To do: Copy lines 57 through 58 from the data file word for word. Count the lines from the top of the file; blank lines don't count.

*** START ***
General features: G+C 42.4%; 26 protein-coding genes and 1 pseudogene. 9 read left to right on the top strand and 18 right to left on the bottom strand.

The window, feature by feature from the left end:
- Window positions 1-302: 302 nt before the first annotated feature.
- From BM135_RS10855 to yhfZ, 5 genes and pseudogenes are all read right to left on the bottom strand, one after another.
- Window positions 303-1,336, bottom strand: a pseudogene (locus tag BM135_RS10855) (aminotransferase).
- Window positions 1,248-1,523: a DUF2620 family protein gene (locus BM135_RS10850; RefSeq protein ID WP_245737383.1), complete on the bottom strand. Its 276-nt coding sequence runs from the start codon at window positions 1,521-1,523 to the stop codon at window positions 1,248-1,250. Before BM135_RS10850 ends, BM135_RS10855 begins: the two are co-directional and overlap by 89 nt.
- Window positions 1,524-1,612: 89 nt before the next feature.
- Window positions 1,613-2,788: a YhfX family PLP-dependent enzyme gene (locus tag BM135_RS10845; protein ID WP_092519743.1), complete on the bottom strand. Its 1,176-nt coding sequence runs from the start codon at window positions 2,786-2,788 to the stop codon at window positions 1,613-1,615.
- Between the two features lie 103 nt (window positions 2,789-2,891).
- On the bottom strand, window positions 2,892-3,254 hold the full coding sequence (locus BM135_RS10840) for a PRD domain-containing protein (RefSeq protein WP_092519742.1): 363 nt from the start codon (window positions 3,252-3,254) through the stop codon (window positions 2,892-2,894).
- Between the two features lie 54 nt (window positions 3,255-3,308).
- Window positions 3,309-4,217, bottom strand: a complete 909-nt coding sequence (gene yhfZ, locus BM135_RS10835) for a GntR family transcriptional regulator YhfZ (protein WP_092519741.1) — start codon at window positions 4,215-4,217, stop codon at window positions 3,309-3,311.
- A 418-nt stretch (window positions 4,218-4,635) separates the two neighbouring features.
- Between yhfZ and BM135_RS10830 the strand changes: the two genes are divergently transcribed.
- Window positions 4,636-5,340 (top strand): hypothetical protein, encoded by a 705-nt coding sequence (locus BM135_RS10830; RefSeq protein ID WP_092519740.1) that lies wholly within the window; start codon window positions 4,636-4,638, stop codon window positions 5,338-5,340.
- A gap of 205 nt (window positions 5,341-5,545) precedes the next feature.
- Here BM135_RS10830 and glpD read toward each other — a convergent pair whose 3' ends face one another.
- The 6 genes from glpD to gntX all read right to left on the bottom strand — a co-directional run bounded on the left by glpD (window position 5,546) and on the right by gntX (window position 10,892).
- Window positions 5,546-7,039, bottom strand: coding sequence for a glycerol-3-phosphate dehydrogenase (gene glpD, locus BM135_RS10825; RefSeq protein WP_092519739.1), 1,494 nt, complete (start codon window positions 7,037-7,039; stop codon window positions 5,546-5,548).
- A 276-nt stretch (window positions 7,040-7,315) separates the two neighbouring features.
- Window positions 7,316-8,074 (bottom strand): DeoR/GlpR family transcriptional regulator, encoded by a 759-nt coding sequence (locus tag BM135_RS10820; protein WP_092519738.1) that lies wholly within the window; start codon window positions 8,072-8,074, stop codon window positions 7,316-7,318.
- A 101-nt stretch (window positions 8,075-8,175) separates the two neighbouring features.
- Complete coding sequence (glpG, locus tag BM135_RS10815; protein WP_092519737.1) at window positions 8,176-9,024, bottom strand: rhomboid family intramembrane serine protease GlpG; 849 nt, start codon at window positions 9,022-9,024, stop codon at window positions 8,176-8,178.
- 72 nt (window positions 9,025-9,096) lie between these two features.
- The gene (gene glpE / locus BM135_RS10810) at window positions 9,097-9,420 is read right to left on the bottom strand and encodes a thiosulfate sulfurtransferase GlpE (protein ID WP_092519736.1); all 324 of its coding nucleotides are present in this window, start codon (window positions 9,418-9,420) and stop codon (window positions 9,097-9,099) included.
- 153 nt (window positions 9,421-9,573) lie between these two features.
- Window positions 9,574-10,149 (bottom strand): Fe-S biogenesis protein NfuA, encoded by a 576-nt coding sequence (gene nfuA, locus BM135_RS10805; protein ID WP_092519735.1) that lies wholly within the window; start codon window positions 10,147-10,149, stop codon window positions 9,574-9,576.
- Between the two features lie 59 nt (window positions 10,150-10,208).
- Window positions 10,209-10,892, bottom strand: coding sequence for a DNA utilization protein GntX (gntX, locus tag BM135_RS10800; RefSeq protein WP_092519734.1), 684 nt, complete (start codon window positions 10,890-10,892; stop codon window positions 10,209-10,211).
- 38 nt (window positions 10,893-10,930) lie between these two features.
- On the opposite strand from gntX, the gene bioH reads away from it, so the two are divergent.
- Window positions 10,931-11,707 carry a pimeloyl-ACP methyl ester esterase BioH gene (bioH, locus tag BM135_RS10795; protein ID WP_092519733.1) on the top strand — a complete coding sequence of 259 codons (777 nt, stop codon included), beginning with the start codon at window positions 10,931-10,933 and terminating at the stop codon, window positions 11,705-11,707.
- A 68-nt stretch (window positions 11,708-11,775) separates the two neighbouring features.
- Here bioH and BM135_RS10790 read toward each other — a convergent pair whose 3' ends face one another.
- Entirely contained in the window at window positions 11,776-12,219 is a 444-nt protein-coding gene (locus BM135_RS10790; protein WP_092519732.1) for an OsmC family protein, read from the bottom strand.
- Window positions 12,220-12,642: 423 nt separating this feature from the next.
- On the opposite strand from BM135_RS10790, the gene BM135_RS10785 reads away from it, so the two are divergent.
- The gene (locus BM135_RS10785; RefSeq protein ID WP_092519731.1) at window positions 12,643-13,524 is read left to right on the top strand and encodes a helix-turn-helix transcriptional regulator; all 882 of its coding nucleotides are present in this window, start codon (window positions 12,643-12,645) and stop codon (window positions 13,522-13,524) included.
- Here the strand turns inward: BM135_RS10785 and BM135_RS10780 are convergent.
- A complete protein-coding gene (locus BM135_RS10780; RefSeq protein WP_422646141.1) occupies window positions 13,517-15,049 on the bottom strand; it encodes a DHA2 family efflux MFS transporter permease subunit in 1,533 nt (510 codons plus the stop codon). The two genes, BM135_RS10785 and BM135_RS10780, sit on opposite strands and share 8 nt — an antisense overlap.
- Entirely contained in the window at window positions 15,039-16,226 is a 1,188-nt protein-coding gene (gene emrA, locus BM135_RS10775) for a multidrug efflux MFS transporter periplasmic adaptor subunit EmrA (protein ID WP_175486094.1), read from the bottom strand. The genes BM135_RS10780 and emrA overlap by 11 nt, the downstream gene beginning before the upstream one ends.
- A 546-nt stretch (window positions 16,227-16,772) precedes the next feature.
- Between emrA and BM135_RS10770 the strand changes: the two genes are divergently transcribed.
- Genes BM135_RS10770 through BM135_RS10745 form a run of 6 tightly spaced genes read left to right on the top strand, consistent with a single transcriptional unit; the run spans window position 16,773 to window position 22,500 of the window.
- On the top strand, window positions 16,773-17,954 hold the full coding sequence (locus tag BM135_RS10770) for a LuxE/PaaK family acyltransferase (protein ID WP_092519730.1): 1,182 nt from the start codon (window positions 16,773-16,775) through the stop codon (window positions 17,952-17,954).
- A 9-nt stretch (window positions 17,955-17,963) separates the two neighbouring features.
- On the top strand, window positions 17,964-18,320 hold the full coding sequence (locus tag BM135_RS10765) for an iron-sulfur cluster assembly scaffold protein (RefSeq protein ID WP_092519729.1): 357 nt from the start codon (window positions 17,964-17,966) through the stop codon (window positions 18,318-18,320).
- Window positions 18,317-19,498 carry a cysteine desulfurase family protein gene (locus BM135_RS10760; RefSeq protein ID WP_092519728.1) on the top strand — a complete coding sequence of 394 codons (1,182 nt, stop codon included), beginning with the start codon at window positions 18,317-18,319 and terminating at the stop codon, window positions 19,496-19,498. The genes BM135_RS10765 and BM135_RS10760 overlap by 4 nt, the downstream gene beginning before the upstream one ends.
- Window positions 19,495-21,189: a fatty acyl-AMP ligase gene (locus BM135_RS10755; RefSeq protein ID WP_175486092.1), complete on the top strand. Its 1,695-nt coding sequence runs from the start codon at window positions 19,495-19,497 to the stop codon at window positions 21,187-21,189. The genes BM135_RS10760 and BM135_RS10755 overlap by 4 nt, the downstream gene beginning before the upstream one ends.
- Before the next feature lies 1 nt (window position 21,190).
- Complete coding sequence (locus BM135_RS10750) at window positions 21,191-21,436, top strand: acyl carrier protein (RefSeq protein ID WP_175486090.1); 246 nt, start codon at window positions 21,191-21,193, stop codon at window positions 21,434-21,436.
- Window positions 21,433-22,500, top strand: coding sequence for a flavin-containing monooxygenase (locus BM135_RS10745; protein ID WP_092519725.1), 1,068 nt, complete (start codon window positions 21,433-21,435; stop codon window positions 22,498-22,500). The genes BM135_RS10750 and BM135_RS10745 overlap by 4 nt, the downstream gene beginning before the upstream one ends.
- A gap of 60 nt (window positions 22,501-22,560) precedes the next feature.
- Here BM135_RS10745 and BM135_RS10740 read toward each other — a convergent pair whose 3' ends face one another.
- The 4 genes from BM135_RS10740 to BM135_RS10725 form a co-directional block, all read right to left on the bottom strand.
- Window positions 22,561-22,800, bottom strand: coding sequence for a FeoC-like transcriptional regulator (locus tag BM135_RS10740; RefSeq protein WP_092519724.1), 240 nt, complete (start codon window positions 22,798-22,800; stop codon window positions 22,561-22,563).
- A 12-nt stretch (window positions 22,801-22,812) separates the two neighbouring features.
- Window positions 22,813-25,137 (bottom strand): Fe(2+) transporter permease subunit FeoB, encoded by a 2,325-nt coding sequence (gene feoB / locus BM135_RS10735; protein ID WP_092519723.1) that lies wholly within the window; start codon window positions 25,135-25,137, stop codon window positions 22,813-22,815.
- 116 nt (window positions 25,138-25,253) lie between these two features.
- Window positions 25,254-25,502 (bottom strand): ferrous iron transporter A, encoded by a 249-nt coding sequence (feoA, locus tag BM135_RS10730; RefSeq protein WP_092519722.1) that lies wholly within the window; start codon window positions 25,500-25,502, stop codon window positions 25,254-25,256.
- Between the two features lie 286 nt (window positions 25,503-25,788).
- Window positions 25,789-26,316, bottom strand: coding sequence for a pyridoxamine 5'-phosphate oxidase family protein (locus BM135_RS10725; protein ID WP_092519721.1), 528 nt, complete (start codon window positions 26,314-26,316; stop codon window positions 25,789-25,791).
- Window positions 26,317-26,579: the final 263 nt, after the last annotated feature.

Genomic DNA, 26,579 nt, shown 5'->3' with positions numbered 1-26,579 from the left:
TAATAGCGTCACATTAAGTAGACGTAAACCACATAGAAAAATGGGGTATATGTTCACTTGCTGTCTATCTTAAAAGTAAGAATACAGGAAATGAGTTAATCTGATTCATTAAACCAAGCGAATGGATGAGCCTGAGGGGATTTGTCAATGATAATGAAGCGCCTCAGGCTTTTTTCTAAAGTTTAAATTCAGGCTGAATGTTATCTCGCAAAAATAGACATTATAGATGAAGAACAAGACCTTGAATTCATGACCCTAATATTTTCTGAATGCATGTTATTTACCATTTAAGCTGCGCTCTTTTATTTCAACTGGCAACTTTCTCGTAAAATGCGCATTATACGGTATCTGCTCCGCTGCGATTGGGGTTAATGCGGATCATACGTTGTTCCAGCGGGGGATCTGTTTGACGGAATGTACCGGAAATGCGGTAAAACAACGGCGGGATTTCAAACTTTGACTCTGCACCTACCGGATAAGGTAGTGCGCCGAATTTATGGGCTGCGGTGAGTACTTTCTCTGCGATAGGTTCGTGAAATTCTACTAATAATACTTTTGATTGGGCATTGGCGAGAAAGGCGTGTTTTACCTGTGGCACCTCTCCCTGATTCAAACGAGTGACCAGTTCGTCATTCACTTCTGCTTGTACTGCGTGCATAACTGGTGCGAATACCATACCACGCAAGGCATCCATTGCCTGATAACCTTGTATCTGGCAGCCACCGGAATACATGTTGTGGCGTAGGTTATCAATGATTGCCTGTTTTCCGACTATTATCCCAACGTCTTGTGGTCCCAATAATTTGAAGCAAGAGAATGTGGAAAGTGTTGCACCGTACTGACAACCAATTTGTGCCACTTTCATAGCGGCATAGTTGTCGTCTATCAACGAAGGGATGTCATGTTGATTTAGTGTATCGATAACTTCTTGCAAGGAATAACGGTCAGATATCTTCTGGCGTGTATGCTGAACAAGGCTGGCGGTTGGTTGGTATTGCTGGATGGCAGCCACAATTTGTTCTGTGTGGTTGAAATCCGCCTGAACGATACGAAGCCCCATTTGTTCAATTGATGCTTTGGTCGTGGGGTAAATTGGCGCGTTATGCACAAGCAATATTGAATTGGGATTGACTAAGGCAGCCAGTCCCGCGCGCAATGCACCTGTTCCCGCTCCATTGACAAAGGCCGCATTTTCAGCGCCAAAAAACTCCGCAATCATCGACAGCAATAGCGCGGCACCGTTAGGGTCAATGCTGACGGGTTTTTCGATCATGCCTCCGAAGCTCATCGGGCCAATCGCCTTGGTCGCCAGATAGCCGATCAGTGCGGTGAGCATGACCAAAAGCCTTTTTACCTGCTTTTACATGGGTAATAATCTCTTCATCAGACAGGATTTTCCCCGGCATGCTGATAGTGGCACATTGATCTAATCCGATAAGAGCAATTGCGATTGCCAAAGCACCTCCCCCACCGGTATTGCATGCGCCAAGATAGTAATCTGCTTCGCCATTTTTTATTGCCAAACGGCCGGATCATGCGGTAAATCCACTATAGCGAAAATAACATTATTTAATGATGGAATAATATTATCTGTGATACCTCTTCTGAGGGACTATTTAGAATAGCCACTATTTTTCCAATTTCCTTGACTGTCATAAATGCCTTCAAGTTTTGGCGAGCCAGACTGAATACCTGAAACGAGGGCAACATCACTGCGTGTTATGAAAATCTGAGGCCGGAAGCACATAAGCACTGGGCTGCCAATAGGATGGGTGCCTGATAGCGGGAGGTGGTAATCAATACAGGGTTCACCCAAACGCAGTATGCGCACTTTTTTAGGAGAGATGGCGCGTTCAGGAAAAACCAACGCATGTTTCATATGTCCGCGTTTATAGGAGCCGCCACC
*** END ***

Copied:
- A 12-nt stretch (window positions 22,801-22,812) separates the two neighbouring features.
- Window positions 22,813-25,137 (bottom strand): Fe(2+) transporter permease subunit FeoB, encoded by a 2,325-nt coding sequence (gene feoB / locus BM135_RS10735; protein ID WP_092519723.1) that lies wholly within the window; start codon window positions 25,135-25,137, stop codon window positions 22,813-22,815.